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Going once, going twice, Forum Health sold to Ardent for $70M

Rumored for months, privately owned Nashville, Tenn. hospital company Ardent Health Services has won the bid for Forum Health, agreeing to pay $69.8 million to buy the Youngstown, Ohio, health system out of bankruptcy court. Ardent is buying Northside Medical Center, Trumbull Memorial Hospital, Hillside Rehabilitation Hospital, as well as Forum Health’s physician group, two […]

Rumored for months, privately owned Nashville, Tenn. hospital company Ardent Health Services has won the bid for Forum Health, agreeing to pay $69.8 million to buy the Youngstown, Ohio, health system out of bankruptcy court.

Ardent is buying Northside Medical Center, Trumbull Memorial Hospital, Hillside Rehabilitation Hospital, as well as Forum Health’s physician group, two diagnostic and imaging centers, and five laboratories.

Ardent has pledged to keep all three hospitals open, investing up to $70 million over five years to renovate, equip and upgrade the facilities, according to a Forum Health press release (pdf). Forum’s creditors had estimated the system was worth $76 million, according to WFMJ-TV.

No word yet on Forum’s 3,500 employees. However, members of the Youngstown system’s three unions — the Service Employees International Union, the American Federation of State, County and Municipal Employees and the Ohio Nurses Association — have indicated support for the purchase, according to Forum.

It’s been a bumpy ride for Forum’s employees and creditors. Employees faced at least three layoff rounds while their employer reorganized in bankruptcy court. At one point, Northside Medical Center was slated for closure, then won a reprieve, thanks to a creditor agreement that cost CEO Warren “Buzz” Pishkur his job.

Late last year, three federal legislators appealed to President Obama for financial assistance for the bankrupt healthcare organization. And last month, with Northside again on the chopping block, labor leaders threatened to sue creditors who wanted millions of dollars of contract concessions to get the system out of bankruptcy, according to the Warren Tribune Chronicle.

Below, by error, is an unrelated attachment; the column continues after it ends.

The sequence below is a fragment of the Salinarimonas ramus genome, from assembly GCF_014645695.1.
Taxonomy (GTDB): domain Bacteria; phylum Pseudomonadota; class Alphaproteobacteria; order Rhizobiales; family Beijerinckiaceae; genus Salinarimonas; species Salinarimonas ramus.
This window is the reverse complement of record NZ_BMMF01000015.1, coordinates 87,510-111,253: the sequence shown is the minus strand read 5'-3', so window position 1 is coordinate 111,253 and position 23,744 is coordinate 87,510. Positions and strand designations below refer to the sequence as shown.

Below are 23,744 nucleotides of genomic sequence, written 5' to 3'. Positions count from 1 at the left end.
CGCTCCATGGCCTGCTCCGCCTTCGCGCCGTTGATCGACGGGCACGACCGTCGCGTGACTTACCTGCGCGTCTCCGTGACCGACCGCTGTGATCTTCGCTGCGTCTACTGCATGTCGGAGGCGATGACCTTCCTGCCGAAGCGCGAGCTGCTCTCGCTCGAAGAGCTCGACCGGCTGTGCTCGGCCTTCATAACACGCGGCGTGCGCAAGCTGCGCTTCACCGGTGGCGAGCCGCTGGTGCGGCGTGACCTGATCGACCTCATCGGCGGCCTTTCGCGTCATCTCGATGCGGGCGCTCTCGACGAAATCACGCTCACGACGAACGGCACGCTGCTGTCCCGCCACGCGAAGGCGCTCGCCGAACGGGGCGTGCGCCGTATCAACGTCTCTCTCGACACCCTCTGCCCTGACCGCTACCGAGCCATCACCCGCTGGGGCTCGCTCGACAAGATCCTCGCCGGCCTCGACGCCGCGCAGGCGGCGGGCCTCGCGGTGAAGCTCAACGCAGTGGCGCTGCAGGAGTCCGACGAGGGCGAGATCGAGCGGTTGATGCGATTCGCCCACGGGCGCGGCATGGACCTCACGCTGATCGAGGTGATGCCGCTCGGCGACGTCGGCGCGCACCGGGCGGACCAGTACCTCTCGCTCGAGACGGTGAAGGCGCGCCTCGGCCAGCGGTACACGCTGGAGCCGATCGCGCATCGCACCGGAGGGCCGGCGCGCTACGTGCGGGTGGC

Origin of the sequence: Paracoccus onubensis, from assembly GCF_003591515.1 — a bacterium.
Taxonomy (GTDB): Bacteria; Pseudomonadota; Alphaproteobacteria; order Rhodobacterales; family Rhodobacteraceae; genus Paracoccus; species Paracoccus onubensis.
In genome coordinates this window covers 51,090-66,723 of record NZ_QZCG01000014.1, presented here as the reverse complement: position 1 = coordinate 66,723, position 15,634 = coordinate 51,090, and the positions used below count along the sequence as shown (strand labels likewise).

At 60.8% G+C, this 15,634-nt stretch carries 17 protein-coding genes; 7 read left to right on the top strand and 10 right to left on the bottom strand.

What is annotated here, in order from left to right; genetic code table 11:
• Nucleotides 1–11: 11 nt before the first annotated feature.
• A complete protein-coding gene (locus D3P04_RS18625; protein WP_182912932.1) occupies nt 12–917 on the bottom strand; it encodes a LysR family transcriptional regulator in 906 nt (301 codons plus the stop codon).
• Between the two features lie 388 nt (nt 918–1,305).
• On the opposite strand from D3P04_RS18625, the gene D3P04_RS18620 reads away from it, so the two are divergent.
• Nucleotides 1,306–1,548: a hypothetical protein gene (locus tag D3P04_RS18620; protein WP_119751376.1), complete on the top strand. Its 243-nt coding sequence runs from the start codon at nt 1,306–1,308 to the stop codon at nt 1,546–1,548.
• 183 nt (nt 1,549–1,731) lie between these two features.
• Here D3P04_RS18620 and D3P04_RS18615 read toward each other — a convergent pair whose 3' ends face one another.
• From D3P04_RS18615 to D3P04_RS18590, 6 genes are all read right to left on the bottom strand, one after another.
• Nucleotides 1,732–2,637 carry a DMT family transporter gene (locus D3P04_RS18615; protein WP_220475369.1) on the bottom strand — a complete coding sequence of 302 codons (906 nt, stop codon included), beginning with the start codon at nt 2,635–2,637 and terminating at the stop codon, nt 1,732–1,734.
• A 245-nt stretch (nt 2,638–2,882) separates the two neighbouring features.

Ohio Gov. Ted Strickland weighed in on the proposed sale on Thursday: “This agreement is an important step forward because, if approved, it will assure that Ohioans continue to receive consistent, quality healthcare and that hundreds will be able to keep their jobs,” Strickland said in a written statement. “I am pleased this will result in additional investment in the region as well.”

Forum and Ardent outlined their plan in a Thursday filing in U.S. Bankruptcy Court in Youngstown. It may take Judge Kay Woods several months to review the purchase agreement, as well as any competing bids or objections to the agreement, Forum said. The Youngstown health system filed for federal bankruptcy protection in March 2009, citing a several-year struggle to cut costs, repay debt, sell assets and keep managers.

“After thorough evaluation of all options, the board concluded that the best possible outcome for Forum Health, our creditors and the community is a sale to Ardent, which is known for investing in quality care,” Phil Dennison, board chair, said in Forum’s release. “The proposal by Ardent truly offers Forum Health a more secure and stable future, and provides continued access to high-quality healthcare services for residents of the Mahoning Valley.”

David Vandewater, Ardent’s president and CEO, sees Forum’s potential.

“We believe in Forum Health and its future as a vibrant contributor to the region, as a provider of quality healthcare and as an important employer,” Vandewater said. “We appreciate the support we have received throughout the community, the state and within Forum. We hope the court will approve the sale and that we’ll have the opportunity to join this community and be a part of its next success story.”

Vandewater joined Ardent’s predecessor company, Behavioral Health Corp., in 2001. Prior to that, he was president and chief operating officer for HCA Inc., the former Columbia/HCA Healthcare Corp., which is the largest for-profit hospital company nationwide.

Ardent operates seven hospitals, a multi-specialty physician group, a 220,000-member health plan and a national medical laboratory. The company with $1.8 billion of annual revenue employs 7,745 people, according to its Web site.

Ardent is largely owned by Welsh, Carson, Anderson & Stowe, the New York private equity firm that manages a $20 billion portfolio of healthcare and information/business services investments. Welsh, Carson is the firm that invested in and then sold MemberHealth, the Solon, Ohio, pharmacy benefits manager.

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